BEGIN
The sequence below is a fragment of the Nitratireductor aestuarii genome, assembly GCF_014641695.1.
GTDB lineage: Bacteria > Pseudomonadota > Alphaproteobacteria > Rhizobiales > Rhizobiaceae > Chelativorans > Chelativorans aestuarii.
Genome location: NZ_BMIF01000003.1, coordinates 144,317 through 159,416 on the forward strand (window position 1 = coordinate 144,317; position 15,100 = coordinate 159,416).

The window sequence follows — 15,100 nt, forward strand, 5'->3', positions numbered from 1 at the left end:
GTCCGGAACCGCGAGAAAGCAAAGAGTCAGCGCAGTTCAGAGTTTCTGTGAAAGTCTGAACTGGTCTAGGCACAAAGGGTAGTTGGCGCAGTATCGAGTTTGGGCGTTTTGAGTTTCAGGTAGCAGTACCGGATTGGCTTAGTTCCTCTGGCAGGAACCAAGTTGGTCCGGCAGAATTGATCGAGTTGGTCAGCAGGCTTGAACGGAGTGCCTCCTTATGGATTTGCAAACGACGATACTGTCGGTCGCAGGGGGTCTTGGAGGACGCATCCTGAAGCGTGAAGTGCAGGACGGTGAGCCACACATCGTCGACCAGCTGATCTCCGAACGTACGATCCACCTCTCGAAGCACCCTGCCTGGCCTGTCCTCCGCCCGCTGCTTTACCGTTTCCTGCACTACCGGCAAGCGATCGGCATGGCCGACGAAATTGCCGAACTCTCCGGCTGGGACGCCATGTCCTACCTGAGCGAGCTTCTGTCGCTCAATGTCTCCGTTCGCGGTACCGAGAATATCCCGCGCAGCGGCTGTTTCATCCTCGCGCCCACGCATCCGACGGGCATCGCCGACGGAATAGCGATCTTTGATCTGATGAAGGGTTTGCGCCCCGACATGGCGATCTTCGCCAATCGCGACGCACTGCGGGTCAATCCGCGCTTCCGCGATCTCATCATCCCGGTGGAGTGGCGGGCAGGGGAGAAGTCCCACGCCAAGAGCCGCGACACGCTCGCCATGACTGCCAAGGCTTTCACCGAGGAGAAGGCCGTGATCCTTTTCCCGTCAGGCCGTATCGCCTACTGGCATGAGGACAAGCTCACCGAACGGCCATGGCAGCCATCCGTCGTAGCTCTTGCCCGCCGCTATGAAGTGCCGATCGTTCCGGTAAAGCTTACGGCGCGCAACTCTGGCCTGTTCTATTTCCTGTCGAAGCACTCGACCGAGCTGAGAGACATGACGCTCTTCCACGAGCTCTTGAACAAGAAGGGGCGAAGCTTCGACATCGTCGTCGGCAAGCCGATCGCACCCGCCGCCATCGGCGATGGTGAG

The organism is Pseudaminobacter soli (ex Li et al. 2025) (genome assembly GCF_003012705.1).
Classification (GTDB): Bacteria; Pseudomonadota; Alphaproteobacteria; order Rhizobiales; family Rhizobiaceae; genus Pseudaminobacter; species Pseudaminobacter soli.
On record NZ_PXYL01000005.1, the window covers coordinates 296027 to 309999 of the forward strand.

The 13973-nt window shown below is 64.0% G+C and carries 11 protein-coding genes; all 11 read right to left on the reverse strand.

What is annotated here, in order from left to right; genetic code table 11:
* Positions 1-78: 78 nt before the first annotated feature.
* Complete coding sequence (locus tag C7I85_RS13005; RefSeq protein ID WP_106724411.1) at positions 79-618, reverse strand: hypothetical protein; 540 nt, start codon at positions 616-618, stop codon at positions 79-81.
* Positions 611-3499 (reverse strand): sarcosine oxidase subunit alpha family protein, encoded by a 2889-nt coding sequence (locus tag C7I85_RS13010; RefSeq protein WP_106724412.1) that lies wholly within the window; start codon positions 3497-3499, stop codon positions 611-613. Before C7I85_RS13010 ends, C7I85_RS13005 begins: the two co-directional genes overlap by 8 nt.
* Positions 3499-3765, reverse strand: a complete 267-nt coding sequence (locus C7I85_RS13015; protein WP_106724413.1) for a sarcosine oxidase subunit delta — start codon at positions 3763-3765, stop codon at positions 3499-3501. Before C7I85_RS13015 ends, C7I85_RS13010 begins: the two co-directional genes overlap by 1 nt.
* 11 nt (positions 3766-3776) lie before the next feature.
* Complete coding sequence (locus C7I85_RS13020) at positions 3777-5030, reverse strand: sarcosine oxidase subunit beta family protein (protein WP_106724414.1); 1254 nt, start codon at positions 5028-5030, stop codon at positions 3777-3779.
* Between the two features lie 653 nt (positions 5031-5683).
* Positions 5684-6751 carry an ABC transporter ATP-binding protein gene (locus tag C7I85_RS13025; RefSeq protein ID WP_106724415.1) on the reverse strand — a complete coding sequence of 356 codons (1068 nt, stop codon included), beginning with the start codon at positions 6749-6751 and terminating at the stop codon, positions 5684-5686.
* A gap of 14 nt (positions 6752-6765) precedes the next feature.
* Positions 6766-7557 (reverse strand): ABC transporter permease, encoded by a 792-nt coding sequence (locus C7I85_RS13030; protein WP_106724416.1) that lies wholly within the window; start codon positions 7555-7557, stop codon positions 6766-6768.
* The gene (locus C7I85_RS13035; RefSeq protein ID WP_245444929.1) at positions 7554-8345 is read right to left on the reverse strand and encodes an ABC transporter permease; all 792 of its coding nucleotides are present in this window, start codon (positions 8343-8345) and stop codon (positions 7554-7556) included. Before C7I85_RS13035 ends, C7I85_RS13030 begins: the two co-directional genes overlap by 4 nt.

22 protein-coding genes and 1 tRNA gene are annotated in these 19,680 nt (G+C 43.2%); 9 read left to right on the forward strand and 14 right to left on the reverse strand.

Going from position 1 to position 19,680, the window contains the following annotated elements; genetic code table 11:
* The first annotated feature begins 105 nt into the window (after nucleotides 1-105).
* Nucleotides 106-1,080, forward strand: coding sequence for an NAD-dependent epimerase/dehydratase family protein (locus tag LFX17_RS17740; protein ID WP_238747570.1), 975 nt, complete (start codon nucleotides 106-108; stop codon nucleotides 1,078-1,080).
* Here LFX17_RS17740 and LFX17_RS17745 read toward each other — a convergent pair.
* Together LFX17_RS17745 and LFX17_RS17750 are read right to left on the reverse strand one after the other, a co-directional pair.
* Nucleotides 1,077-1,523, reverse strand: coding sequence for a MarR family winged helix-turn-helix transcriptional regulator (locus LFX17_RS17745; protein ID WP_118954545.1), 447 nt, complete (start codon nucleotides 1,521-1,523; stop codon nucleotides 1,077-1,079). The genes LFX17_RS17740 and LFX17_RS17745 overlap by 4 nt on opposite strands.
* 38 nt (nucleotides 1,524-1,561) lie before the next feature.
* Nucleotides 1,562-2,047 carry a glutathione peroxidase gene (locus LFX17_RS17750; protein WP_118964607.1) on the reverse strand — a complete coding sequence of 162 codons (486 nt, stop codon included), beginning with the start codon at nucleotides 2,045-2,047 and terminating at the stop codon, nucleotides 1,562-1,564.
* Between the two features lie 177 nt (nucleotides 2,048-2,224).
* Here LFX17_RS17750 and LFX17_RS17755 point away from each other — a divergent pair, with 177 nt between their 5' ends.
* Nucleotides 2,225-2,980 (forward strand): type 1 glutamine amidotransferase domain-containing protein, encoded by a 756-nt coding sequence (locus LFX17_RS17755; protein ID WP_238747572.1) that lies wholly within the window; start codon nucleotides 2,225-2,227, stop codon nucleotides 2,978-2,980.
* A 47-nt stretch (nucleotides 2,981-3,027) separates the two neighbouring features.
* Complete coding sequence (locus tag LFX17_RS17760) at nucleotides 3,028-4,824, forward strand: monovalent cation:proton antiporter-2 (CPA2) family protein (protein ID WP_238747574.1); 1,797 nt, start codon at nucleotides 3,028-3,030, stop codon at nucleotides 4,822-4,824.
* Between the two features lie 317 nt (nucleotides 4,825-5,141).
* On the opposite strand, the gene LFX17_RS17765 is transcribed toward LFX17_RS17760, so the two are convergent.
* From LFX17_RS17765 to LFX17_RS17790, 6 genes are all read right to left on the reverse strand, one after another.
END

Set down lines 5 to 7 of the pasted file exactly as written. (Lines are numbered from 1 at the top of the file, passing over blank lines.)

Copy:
GTCCGGAACCGCGAGAAAGCAAAGAGTCAGCGCAGTTCAGAGTTTCTGTGAAAGTCTGAACTGGTCTAGGCACAAAGGGTAGTTGGCGCAGTATCGAGTTTGGGCGTTTTGAGTTTCAGGTAGCAGTACCGGATTGGCTTAGTTCCTCTGGCAGGAACCAAGTTGGTCCGGCAGAATTGATCGAGTTGGTCAGCAGGCTTGAACGGAGTGCCTCCTTATGGATTTGCAAACGACGATACTGTCGGTCGCAGGGGGTCTTGGAGGACGCATCCTGAAGCGTGAAGTGCAGGACGGTGAGCCACACATCGTCGACCAGCTGATCTCCGAACGTACGATCCACCTCTCGAAGCACCCTGCCTGGCCTGTCCTCCGCCCGCTGCTTTACCGTTTCCTGCACTACCGGCAAGCGATCGGCATGGCCGACGAAATTGCCGAACTCTCCGGCTGGGACGCCATGTCCTACCTGAGCGAGCTTCTGTCGCTCAATGTCTCCGTTCGCGGTACCGAGAATATCCCGCGCAGCGGCTGTTTCATCCTCGCGCCCACGCATCCGACGGGCATCGCCGACGGAATAGCGATCTTTGATCTGATGAAGGGTTTGCGCCCCGACATGGCGATCTTCGCCAATCGCGACGCACTGCGGGTCAATCCGCGCTTCCGCGATCTCATCATCCCGGTGGAGTGGCGGGCAGGGGAGAAGTCCCACGCCAAGAGCCGCGACACGCTCGCCATGACTGCCAAGGCTTTCACCGAGGAGAAGGCCGTGATCCTTTTCCCGTCAGGCCGTATCGCCTACTGGCATGAGGACAAGCTCACCGAACGGCCATGGCAGCCATCCGTCGTAGCTCTTGCCCGCCGCTATGAAGTGCCGATCGTTCCGGTAAAGCTTACGGCGCGCAACTCTGGCCTGTTCTATTTCCTGTCGAAGCACTCGACCGAGCTGAGAGACATGACGCTCTTCCACGAGCTCTTGAACAAGAAGGGGCGAAGCTTCGACATCGTCGTCGGCAAGCCGATCGCACCCGCCGCCATCGGCGATGGTGAG

The organism is Pseudaminobacter soli (ex Li et al. 2025) (genome assembly GCF_003012705.1).
Classification (GTDB): Bacteria; Pseudomonadota; Alphaproteobacteria; order Rhizobiales; family Rhizobiaceae; genus Pseudaminobacter; species Pseudaminobacter soli.